Aviva Investors, the global asset management arm of Aviva PLC, continues to expect a robust global recovery in the rest of 2021 and throughout next year, although growth is expected to slow sequentially.
Moreover, risks to growth are now judged to be balanced, largely because of downside concerns in China and some re-opening frictions. Global growth should reach 6.5 per cent this year and 4.5 per cent next.
Inflation has risen more rapidly than expected, partly because of factors such as energy prices, but partly because supply has struggled to keep up with rapidly reviving demand. Much of this is expected to be transitory, a view shared by most developed market central banks. As a result, they are not expected to raise policy rates for some time. Compared to three months ago, upside inflation risks are slightly higher, but it is still projected to fall back in 2022.
The higher inflation peaks and the longer it persists, the greater the danger that it becomes more entrenched in the minds of business, households and governments. If it were to feed more meaningfully into the labour market in the form of higher wage demands, then monetary authorities might have to respond more aggressively. As Covid-19 worries subside, fiscal support will fall away automatically, but fiscal policy is not expected to be tightened significantly in most places.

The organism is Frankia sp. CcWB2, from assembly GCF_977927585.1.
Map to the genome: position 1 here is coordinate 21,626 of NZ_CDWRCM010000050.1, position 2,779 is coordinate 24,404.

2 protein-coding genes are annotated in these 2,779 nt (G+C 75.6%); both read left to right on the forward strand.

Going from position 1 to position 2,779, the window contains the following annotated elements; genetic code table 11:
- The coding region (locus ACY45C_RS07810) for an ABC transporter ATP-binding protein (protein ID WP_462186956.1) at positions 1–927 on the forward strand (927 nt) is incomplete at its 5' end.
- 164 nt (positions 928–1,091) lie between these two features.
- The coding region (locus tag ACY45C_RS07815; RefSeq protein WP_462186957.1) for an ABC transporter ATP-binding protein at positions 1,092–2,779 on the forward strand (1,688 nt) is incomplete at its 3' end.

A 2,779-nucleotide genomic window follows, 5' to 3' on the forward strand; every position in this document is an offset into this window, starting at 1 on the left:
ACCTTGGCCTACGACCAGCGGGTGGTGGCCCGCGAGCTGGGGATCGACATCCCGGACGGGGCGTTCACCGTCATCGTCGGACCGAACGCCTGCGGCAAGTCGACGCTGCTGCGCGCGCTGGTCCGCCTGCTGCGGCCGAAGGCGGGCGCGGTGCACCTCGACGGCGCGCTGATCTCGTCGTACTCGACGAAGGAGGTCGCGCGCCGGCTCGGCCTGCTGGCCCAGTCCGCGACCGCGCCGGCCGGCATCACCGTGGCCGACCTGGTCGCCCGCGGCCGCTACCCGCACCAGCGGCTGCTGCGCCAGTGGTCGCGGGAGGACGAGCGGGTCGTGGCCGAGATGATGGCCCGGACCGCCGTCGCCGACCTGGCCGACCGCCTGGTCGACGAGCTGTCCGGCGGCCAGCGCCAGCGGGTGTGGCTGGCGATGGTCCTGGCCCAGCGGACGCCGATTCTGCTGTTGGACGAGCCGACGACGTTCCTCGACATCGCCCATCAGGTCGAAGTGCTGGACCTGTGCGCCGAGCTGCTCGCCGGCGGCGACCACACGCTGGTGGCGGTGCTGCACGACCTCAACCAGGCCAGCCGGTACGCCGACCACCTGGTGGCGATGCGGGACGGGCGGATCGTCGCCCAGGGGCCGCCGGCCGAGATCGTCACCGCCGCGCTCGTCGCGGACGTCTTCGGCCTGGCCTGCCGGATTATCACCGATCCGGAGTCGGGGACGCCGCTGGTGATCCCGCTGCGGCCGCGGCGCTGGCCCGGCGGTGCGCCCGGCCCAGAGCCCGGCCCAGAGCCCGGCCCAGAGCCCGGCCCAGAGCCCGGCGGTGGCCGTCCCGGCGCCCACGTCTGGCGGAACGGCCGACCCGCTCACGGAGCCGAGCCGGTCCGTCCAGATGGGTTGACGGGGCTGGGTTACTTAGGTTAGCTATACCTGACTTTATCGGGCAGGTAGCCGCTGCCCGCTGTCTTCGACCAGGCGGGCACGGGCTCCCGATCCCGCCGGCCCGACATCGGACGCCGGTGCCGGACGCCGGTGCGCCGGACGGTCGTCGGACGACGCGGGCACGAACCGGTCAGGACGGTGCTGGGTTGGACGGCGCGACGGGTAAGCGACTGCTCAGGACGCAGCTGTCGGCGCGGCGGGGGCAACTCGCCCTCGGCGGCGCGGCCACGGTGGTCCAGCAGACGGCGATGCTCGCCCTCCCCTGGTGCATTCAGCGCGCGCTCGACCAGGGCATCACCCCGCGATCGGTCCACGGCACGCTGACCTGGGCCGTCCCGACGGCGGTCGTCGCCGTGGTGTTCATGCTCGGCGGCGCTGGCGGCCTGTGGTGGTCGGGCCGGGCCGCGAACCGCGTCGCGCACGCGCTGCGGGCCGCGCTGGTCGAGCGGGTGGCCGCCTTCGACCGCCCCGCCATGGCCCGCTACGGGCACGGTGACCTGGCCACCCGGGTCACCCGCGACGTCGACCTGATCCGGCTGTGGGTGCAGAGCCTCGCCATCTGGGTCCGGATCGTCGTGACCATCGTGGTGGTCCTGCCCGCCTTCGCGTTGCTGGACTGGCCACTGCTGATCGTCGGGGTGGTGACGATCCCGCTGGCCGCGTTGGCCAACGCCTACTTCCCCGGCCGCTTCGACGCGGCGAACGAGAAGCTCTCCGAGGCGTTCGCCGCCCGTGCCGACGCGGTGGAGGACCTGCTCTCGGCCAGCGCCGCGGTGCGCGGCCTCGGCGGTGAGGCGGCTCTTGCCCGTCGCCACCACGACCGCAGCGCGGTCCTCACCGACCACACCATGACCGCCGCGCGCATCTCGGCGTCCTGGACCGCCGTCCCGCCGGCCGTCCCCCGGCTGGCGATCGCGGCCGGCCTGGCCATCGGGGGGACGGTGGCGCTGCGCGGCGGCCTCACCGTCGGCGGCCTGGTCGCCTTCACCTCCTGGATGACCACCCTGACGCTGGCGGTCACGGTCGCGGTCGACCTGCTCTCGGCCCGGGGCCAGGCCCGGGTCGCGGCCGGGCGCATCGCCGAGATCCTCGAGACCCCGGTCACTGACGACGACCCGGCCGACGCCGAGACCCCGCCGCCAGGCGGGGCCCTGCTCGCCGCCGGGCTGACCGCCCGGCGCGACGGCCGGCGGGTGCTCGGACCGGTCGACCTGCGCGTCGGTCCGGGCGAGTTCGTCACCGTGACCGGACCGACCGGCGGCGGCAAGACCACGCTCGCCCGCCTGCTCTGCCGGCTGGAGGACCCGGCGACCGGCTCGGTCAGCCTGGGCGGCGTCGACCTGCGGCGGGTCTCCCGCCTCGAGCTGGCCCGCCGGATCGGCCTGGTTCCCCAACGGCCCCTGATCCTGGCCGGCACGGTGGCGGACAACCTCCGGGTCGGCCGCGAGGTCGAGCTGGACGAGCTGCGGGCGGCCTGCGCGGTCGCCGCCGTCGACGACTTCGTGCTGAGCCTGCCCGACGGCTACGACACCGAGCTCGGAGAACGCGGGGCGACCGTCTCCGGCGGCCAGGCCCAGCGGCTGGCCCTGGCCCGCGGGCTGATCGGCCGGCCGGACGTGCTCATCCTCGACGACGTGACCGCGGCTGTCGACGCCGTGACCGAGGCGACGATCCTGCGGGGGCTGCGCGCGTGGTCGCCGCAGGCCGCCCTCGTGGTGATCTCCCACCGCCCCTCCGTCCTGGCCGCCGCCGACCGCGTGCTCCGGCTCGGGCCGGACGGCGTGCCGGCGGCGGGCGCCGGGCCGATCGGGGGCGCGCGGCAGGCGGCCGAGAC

Michael Grady, head of investment strategy and chief economist at Aviva Investors, says: “Our constructive outlook for growth means that our asset allocation remains broadly pro-risk and we continue to be modestly overweight global equities. However, we have scaled back that position marginally because of growing pains which could impact sales and margins.
“We have also tilted to a mix of more defensive sector exposures such as healthcare in addition to existing cyclical sectors such as energy and industrials.
“We also remain modestly underweight duration, but have also scaled back that position because of the more balanced distribution of risks regarding global growth. Comparatively tight spreads mean that we continue to see corporate credit as less attractive than equities.”